Ricky-Tarr's picture
Thu, 20/09/2012 - 15:24

Sarah, I love your idea that rich people will be selling their Belgravia and Chelsea mansions to move to Hackney or Southwark so they can be next to a free school..... and equilibrium will be restored. If only. Sadly, it's not going to happen. Perhaps you aren't too closely acquainted with the social dynamics of London life?

Sarah's picture
Thu, 20/09/2012 - 22:46

Ricky - perhaps you can't follow your own logic. You said that free schools offer an opportunity for those who can't afford to buy property close to a good school. If a free school has an admissions policy based on distance and it is popular then it will only be those who live in a radius around it who will get places - exactly the same as any maintained school. Therefore those who really want a place at that school will have to live close to it or forgo a place there. I'm waiting to hear your explanation as to how a free school will avoid the postcode effect. I'm all ears......

And it's clear that you believe that life begins and ends in London. Unfortunately this government also makes the same mistake. 'Choice' might work if you have lots of schools within travelling distance but it's entirely irrelevant if there is only one school within an acceptable travelling distance. And if that one school is a faith school that has edged out a community school where is the choice then for parents of other faiths or none for example? What happens if what parents really want is the choice of a local school accountable to its local population through locally democracy? Is that a choice that parents should be allowed - or are they only allowed to have the choices that Gove thinks they should be allowed to have?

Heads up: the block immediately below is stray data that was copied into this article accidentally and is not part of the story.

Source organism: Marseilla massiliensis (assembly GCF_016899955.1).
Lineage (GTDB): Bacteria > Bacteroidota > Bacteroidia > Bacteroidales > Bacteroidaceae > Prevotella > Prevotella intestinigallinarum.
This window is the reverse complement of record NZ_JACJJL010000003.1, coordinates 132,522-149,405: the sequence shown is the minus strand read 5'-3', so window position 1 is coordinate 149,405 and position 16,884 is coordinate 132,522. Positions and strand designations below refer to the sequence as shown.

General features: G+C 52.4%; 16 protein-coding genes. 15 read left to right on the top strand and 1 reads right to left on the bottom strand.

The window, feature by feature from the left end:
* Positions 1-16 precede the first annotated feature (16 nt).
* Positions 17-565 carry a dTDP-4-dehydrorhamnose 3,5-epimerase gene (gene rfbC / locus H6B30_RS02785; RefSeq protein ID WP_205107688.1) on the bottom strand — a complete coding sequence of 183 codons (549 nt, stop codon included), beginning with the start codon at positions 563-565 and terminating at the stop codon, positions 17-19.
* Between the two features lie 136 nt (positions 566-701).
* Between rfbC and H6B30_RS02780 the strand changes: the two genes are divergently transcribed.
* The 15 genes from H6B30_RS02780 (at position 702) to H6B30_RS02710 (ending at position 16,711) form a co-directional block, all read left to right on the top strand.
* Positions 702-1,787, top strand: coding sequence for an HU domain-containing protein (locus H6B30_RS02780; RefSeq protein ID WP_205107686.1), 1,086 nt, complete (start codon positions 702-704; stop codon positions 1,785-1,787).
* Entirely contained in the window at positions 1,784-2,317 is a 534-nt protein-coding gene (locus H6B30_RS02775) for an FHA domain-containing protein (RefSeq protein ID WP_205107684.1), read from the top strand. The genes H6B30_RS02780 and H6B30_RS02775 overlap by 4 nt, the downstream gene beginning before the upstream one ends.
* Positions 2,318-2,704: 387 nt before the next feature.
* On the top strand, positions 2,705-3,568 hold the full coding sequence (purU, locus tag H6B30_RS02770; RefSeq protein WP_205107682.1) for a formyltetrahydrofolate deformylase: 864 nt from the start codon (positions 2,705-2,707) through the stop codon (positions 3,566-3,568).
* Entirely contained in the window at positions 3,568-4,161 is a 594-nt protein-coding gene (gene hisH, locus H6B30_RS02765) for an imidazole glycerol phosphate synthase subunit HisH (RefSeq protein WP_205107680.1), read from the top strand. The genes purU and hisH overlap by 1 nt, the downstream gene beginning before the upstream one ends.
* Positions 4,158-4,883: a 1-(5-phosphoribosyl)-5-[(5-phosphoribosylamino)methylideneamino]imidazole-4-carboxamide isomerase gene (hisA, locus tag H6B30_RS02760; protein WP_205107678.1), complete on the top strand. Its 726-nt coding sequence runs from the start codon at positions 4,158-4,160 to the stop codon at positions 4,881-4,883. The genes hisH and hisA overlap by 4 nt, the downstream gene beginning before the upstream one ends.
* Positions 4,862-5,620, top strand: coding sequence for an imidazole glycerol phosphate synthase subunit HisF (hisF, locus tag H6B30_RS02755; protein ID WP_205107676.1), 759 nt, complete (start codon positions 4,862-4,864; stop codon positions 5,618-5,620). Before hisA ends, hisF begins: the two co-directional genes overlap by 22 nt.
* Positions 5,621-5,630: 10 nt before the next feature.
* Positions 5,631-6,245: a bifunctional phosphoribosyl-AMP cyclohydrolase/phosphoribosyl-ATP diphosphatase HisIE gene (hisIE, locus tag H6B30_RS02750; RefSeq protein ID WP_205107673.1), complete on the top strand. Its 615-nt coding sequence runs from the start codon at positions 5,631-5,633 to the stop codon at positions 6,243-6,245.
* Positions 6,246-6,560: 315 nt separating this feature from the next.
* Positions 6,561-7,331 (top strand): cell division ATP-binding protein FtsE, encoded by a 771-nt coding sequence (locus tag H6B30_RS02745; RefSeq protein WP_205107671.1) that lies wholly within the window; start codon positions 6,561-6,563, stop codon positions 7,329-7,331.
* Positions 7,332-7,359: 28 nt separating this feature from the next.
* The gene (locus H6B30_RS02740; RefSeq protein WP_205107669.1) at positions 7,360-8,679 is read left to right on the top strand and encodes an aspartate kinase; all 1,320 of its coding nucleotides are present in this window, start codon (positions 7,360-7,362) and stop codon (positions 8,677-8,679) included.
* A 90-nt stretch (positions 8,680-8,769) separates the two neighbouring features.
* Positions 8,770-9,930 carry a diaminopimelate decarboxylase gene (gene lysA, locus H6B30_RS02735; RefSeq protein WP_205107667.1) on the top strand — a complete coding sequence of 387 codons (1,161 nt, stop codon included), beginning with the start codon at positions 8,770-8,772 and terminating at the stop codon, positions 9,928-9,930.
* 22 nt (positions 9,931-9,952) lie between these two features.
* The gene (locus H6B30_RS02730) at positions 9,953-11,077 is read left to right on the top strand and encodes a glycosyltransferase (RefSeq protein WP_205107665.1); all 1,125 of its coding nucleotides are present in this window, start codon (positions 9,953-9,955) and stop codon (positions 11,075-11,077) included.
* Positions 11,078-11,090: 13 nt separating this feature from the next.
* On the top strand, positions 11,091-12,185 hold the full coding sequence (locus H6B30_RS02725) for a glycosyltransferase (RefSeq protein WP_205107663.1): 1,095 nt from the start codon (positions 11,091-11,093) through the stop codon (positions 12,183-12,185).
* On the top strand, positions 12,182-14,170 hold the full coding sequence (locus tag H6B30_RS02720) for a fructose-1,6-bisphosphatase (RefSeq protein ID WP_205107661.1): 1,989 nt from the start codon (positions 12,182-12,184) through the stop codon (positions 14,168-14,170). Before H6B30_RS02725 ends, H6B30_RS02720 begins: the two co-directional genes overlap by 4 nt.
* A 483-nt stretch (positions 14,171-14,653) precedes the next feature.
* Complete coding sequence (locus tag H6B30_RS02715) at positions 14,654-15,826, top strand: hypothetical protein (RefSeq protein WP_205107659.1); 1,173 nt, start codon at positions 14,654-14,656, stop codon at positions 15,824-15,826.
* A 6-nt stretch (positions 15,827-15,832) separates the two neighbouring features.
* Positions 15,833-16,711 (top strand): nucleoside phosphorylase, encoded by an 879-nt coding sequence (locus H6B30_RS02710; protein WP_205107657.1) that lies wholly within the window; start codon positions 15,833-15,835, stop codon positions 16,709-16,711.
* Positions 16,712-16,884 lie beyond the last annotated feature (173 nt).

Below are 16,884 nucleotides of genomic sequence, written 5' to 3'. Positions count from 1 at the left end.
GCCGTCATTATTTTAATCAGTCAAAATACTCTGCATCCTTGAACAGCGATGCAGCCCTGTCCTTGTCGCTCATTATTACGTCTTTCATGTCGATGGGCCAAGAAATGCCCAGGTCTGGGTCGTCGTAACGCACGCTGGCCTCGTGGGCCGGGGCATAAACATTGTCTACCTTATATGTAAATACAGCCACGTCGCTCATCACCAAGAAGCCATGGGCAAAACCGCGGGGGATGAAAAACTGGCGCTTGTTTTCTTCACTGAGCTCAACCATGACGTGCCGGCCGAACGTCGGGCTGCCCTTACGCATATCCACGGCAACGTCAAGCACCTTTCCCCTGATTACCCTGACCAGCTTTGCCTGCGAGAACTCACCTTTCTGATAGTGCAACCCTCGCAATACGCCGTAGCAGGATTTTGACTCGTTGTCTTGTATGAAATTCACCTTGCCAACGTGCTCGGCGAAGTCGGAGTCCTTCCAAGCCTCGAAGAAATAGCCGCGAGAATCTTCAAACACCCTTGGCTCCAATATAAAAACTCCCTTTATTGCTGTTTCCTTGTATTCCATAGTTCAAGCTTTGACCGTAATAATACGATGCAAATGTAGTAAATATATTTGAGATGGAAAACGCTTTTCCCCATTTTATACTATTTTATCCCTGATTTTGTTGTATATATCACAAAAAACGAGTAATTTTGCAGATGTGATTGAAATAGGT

Janet Downs's picture
Thu, 20/09/2012 - 13:49

Thank you, Sarah, for pointing out the problems inherent in applying market forces to an education system. Many of your points are upheld in the answer to "Do market forces in education increase achievement and efficiency?" in faqs above.

One of the criticisms of research into the effect of user choice in schools is that the evidence cited is often restricted to test scores in a restricted number of subjects (usually reading and maths). This ignores other important aspects of the curriculum.

Janet Downs's picture
Thu, 20/09/2012 - 13:54

It is laughable for commentators to say that "competition" from free schools and the like "forces" other schools to improve. Such competition is likely to result in schools subtly excluding pupils who are likely to depress their results. We're already seeing this in some school's admission criteria - selecting by aptitude, particularly music which is more likely to be demonstrated by pupils whose parents have paid for lessons; letting it be known that the syllabus offered isn't suitable for all (only the academically-inclined need apply); having expensive items of uniform (eg uncessary hats - cost c£24, or blazers that cost more than can be purchased at Asda, insisting on PE kit with logos rather than allowing parents to buy a twin-pack for half the price from M&S).

And then there's "competition" which results in teachers fiddling the test scores to make it appear pupils are doing better than they are: